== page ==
A class action law suit has been launched against Domino’s Pizza. Workers claim that the company misled or deceived franchisees about the rates of pay they were entitled to. Many say they were not paid proper casual loadings, penalty rates and other allowances. The workers now want to be paid what they are owed.
The class action focuses on the period between June 2013 and January 2018. The Retail and Fast Food Workers Union believes more than 10,000 current and former Domino’s workers are owed back pay.
The workers say that Domino’s instructed franchisees to pay in-store workers and delivery drivers according to outdated employment agreements.
In 2017 the Fair Work Commission terminated outdated enterprise agreements but Domino’s continued to short-change workers well into 2018 when the ruling came into effect. While all this was happening, Domino’s CEO Don Meji was talking home more than $36 million annually, making him one of Australia’s highest paid bosses.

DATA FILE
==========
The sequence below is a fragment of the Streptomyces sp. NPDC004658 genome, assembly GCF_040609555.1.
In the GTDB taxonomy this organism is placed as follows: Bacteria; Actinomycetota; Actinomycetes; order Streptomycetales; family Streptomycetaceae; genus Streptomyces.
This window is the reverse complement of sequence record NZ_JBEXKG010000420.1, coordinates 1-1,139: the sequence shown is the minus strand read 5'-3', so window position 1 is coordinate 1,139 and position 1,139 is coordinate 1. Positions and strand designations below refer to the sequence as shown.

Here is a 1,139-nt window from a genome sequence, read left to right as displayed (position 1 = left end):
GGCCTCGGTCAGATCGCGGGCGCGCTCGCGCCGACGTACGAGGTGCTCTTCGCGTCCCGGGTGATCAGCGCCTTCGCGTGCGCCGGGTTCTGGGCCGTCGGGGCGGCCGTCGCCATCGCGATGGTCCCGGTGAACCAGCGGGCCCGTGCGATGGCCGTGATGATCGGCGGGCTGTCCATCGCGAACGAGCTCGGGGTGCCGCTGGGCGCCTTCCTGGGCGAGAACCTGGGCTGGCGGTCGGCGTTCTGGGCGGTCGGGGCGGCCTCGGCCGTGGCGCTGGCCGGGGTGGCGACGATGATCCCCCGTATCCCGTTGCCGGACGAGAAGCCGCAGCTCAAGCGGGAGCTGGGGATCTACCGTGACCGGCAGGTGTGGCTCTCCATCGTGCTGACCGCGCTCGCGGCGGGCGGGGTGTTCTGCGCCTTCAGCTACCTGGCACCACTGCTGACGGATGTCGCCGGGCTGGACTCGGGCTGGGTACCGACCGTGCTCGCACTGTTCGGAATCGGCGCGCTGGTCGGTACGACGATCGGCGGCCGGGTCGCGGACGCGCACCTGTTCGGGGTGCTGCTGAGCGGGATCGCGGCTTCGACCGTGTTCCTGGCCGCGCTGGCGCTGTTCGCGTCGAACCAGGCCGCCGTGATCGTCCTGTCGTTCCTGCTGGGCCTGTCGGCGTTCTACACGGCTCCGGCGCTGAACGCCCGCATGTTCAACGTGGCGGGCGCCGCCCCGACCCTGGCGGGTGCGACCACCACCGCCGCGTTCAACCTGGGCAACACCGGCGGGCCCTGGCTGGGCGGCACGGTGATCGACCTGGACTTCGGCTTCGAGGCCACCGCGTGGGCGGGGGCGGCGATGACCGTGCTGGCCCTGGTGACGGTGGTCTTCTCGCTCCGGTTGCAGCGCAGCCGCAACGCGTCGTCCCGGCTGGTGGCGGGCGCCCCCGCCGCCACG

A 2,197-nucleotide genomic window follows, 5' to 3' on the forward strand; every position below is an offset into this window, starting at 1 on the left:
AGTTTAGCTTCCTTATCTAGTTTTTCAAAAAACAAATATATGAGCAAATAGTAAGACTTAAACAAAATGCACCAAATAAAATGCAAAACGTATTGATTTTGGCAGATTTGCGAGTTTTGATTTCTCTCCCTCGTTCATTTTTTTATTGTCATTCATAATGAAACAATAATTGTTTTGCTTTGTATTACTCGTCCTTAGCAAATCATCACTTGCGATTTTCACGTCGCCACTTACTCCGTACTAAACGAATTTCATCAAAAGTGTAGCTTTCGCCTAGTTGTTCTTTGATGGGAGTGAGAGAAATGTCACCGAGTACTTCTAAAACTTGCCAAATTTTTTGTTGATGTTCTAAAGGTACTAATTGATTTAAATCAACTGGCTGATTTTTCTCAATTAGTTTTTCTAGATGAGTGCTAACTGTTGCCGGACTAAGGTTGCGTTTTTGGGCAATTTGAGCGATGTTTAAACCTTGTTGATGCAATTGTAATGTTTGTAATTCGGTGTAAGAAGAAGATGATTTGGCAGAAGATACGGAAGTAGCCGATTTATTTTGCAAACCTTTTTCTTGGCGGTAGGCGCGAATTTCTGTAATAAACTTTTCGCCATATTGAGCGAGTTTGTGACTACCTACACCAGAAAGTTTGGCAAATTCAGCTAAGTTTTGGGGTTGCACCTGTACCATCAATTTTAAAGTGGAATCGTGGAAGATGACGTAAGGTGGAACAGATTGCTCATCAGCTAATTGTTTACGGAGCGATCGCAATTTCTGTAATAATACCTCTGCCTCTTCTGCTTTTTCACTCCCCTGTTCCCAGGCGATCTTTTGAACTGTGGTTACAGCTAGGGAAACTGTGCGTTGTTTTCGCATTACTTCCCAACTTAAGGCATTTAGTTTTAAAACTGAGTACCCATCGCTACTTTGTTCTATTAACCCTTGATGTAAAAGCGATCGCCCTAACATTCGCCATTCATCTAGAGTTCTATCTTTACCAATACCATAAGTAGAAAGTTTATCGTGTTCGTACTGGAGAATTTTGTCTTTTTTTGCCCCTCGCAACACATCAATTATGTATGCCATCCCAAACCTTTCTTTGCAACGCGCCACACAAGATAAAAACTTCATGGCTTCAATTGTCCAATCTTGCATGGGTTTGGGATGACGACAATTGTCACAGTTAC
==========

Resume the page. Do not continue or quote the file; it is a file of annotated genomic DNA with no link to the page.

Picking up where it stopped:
Domino’s is but one of a string of high-profile cases of wage theft in Australia. This incident comes on the back of similar controversies at 7-Eleven, Pizza Hut, Caltex service stations, and at George Calombaris’ restaurants.
It highlights a trend of explicit deception by large corporations in the hospitality sector who predominantly hire young, casual and part-time workers. These workers are particularly vulnerable given their age and lack of working experience.
Hopefully the class action is successful and the Domino’s workers get paid what they are legally owed. But more importantly, hopefully the case can help bring the workers together so that they can be organised on an ongoing basis.
Industrial organisation and collective action are the best ways to combat this sort of exploitation. It can be used, not only defensively, but also to win better wages and conditions. Socialists fight to help unionise workers in hospitality but also to make the exploitation of workers by greedy corporations a thing of the past.
By Ben McIntyre